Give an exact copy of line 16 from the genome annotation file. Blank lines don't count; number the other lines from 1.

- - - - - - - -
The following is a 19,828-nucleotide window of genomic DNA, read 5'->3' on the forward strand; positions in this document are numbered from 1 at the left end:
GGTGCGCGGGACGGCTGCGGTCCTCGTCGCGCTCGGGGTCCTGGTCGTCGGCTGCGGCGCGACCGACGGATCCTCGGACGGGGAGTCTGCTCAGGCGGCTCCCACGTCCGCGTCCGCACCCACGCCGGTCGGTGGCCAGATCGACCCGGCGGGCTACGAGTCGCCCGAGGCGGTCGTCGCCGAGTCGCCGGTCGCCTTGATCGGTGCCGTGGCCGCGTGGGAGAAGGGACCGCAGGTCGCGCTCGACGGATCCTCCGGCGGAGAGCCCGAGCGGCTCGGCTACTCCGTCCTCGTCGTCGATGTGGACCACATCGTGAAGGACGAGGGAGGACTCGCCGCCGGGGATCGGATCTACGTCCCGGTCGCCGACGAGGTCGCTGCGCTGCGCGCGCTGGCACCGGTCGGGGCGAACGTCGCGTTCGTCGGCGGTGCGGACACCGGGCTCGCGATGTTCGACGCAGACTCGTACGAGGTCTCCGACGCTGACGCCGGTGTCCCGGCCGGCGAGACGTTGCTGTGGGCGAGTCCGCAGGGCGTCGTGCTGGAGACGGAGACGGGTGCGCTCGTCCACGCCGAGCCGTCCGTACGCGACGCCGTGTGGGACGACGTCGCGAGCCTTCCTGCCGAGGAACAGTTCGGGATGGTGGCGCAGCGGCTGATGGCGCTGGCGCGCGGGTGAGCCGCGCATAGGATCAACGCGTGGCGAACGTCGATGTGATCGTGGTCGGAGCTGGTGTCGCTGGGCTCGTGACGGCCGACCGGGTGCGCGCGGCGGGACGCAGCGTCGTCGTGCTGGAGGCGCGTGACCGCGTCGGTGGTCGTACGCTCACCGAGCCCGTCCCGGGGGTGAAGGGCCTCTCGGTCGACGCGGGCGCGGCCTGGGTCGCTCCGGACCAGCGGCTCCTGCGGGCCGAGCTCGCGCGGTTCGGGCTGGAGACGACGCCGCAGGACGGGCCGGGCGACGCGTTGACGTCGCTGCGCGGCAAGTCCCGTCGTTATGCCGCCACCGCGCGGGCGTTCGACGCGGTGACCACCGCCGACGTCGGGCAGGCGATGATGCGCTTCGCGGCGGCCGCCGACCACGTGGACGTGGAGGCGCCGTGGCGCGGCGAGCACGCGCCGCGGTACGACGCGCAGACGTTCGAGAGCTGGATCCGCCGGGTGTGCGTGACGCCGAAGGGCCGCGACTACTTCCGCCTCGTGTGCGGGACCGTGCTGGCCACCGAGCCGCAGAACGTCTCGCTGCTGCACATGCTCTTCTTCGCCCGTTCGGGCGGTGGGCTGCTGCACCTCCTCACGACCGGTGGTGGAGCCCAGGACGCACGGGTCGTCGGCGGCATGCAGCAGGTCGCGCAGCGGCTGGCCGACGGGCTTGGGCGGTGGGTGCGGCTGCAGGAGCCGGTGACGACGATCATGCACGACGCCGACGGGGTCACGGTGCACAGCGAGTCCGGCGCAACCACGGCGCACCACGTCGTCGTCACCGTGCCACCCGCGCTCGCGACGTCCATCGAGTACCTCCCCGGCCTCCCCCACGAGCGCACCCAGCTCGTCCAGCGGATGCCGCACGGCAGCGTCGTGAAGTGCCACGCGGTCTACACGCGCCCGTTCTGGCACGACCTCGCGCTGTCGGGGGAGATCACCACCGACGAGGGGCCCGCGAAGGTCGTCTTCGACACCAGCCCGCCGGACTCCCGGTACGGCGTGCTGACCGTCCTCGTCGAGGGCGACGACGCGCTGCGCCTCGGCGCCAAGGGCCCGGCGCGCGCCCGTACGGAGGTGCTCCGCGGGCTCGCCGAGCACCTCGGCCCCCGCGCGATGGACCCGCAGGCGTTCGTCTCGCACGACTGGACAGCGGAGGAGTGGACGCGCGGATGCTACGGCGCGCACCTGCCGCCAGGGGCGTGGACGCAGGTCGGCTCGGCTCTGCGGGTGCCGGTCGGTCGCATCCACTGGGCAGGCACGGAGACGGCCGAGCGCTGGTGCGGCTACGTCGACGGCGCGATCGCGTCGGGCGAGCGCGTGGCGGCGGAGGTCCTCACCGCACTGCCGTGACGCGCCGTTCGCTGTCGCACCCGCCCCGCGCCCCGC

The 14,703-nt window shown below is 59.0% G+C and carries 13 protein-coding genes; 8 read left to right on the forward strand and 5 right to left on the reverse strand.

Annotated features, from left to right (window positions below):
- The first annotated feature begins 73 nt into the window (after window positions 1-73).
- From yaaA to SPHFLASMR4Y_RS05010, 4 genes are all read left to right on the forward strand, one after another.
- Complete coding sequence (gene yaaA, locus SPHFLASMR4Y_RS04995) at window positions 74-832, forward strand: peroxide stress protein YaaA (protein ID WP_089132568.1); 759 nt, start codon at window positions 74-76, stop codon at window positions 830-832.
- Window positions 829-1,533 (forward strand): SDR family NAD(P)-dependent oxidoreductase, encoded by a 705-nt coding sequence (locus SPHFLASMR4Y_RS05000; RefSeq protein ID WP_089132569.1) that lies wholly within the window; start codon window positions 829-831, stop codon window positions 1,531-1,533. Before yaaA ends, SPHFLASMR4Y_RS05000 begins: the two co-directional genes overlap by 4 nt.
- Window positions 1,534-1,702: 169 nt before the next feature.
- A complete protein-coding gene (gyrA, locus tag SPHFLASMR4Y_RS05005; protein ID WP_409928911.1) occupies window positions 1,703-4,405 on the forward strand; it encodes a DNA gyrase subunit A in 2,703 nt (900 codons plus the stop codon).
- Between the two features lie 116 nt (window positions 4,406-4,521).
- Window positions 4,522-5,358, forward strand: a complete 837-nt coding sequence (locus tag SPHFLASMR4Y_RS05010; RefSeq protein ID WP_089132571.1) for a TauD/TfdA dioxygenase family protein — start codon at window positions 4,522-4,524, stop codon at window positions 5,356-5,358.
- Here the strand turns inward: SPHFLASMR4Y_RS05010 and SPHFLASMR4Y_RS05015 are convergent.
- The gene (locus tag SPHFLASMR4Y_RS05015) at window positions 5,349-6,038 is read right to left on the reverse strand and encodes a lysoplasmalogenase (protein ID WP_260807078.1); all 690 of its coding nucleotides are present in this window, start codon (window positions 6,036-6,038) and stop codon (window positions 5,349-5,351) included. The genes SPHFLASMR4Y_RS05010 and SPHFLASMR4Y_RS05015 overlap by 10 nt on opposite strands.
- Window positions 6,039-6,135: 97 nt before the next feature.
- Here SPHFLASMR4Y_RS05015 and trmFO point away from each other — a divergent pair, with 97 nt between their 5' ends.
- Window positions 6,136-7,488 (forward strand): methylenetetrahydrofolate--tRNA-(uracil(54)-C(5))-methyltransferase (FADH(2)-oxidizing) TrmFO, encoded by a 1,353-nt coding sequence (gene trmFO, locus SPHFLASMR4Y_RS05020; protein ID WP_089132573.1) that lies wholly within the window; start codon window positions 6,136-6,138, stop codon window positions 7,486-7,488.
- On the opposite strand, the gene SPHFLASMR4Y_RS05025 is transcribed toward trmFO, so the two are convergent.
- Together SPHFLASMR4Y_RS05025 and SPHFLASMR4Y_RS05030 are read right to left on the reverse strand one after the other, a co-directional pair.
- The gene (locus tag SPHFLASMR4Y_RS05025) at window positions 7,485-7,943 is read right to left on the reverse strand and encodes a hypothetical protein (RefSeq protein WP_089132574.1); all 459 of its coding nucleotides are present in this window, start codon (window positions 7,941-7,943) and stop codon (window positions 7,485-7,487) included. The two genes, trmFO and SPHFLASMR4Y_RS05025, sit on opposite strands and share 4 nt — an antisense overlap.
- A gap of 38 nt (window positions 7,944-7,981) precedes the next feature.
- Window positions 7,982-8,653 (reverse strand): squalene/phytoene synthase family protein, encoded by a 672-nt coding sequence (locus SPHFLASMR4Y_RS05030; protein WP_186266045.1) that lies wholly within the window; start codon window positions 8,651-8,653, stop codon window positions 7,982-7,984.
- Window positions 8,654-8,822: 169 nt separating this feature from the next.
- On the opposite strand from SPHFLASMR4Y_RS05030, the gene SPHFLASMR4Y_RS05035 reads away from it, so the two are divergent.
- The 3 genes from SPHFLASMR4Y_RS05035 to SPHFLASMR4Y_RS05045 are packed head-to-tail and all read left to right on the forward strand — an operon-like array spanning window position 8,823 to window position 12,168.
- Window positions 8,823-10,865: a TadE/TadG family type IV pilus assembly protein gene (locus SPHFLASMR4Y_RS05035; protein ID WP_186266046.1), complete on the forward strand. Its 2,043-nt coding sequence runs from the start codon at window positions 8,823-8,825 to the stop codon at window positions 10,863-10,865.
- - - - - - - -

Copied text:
- Here SPHFLASMR4Y_RS05015 and trmFO point away from each other — a divergent pair, with 97 nt between their 5' ends.